And, as always, a big thank you to my sweetheart Jessica Nuttall for proof reading a countless number of my articles. I couldn't do any of this without you. I love you.
Last autumn I visited Kingston, Ontario for the first time in about seven years, and while I mentioned I had been there before, I never explained why.
Several years ago I travelled to Kingston to represent Southern Saskatchewan at the NEXT Generation Leaders Forum. The purpose of this international forum was to discuss urban planning in the mega-cities of tomorrow. We had to think outside the box and solve problems like housing, garbage collection, employment, energy and transportation. When the forum was complete, and we submitted our ideas to a panel of judges, my group won the "Global Vision" award for our ideas on improving housing for the future.
For seven years that award and my time in Kingston sat on my bedroom shelf collecting dust, and while the experience was memorable, it never amounted to anything.
I have been told my entire life that Winnipeg was just like Regina, but slightly larger. This gave the impression that there wasn't much to see in Winnipeg and that it, along with Regina, were more-or-less "fly over destinations". Since starting my blog, I've learned Regina is an absolutely incredible city so I imagined Winnipeg was the same. I then proceeded to contact Tourism Winnipeg and Travel Manitoba to find out the true Winnipeg, and ended up going on a multi-day excursion of their city.
Since a lot of my readers are from Regina and they almost all know somebody heading there for the Banjo Bowl in a couple of days, I thought I'd put this list together. There's a lot more to see there than just Investors Group Field, and the city's history is incredibly fascinating, so I hope you enjoy this list of 100 things about "Canada's Gateway to the West".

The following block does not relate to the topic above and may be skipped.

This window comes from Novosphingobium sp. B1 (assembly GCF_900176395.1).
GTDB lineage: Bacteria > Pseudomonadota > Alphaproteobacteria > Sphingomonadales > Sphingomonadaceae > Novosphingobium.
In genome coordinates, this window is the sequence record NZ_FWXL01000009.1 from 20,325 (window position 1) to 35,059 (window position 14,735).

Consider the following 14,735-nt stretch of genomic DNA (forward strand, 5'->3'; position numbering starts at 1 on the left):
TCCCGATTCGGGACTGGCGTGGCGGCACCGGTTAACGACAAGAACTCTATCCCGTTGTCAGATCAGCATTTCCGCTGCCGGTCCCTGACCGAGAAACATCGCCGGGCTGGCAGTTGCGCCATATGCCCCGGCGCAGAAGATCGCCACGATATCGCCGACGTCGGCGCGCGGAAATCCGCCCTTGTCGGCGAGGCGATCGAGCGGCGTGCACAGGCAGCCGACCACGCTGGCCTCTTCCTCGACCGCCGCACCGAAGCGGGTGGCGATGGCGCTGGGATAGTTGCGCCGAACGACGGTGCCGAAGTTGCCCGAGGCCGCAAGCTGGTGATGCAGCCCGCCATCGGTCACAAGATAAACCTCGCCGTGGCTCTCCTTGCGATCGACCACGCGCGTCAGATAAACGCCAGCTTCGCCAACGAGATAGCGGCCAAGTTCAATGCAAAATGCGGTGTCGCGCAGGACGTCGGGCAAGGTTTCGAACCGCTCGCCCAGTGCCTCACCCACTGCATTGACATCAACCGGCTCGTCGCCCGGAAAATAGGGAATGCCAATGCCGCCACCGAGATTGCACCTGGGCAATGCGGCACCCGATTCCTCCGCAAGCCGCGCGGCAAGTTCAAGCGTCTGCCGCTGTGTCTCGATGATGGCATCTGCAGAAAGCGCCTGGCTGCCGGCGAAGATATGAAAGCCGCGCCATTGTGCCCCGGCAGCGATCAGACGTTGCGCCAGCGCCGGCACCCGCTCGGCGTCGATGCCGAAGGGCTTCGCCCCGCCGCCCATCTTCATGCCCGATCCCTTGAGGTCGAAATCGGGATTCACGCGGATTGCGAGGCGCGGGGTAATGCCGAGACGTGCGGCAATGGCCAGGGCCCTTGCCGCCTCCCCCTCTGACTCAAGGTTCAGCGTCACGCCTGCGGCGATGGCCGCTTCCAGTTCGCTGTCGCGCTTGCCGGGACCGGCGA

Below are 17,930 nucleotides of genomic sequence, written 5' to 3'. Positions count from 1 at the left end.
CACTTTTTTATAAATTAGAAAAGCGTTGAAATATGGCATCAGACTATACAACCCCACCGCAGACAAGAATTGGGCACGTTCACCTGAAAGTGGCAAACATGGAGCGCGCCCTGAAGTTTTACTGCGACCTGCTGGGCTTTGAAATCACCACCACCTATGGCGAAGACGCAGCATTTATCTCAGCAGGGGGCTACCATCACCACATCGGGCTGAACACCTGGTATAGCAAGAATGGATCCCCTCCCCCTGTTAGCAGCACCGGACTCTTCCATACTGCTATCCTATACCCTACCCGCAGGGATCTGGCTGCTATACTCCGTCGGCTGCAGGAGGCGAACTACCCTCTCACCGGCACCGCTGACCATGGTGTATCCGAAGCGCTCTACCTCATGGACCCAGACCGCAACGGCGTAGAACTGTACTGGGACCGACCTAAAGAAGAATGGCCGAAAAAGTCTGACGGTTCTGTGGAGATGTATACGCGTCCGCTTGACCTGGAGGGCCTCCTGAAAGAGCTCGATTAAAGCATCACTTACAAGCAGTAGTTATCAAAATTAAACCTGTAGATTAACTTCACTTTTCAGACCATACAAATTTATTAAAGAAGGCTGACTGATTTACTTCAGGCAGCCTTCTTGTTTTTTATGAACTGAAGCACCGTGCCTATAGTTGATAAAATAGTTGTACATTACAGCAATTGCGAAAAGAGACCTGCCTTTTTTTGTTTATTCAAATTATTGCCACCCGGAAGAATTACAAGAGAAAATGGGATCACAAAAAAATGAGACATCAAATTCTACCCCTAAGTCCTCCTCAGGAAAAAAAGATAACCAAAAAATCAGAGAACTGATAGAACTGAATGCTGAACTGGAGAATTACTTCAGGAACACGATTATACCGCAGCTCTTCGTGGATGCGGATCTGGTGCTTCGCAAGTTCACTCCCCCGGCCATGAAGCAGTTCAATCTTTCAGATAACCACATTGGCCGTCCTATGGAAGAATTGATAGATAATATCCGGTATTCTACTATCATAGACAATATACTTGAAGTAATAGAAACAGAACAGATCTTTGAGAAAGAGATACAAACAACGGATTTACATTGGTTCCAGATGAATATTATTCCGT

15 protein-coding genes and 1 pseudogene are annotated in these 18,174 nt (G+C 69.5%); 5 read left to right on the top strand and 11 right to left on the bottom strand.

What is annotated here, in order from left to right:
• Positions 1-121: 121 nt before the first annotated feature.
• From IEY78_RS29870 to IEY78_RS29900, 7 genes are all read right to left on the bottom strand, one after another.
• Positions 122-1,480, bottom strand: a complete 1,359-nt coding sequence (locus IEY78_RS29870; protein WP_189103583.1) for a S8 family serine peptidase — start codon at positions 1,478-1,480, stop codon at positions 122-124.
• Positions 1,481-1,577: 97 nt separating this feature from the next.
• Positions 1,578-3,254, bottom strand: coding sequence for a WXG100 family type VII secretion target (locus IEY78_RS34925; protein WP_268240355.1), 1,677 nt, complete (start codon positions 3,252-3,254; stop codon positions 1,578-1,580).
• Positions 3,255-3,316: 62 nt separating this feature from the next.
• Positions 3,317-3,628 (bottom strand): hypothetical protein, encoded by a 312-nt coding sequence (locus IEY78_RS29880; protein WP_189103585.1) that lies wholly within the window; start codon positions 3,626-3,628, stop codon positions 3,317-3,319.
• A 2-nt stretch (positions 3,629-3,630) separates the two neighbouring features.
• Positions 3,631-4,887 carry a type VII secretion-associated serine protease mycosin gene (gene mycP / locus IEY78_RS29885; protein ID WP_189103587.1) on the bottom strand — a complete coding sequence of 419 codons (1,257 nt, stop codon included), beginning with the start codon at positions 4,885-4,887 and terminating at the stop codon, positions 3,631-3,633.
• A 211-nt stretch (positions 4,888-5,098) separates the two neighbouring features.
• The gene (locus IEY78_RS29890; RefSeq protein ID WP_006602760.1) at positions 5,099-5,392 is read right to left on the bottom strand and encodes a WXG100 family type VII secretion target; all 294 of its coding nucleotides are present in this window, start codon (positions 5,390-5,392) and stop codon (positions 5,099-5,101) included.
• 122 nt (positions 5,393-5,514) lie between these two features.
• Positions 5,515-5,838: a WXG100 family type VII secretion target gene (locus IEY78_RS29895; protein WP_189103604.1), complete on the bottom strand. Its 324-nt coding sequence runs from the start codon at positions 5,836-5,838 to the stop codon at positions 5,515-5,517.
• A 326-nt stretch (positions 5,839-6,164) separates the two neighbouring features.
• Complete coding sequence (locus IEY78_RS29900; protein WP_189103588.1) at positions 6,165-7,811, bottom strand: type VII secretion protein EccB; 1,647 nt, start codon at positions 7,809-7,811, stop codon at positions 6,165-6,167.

Several of these facts are taken from Frank Albo's tour of the Manitoba Legislative Building, but there are many I didn't mention. If you enjoyed them, I encourage buying his book: "The Hermetic Code"
Nestled between the impressive Mount Royal and the majestic St. Lawrence River is Montreal, a city known for its festivals, abstract art, history and mosaic of countless cultures. Montreal is the second largest city in Canada, with a population floating around four million people. While the city is a dynamic mix of Canada's two primary cultures – French and English – there are areas of the city that are culturally specific, such as Little Italy, Greektown and Chinatown. Known for its artistic and liberal mindedness, Montreal also boasts the largest community of homosexuals in North America in their very own "Gay Village".
Being nearly 375 years old, Montreal was pivotal to the creation of New France and Canada and at a time held control over every waterway from the St. Lawrence down to the Gulf of Mexico. Having such incredible influence over the western part of the New World, Montreal hosted the "Great Peace of Montreal" in 1701, which started sixteen years of peace between the French and over 40 different First Nation tribes in North America.
Since its early days, Montreal has been one of the most influential cities in Canada. Montreal housed "internment camps" during World War I, became an ideal location for Americans looking for alcohol during Prohibition, and was the official residence of the Luxembourg royal family during World War II. Montreal held host to the incredible Expo 67, showcasing some of the most incredible architecture of that decade. The seventies saw serious political reformation in Montreal, with many Americans arriving, fleeing the Vietnam Draft. The late seventies paralyzed the city as a terrorist organization, the Front de libération du Québec, detonated explosives throughout the city and kidnapped and killed political figures. These actions forced the Prime Minster to enact the "War Measures Act" and deploy the military into the city to apprehend the terrorists. The eighties and nineties saw two referendums in the province of Quebec to separate from Canada, with Montreal playing a major role in both decisions. The last referendum in 1995 ended with 51% percent of Quebecers wanting to remain part of Canada and 49% wanting to separate.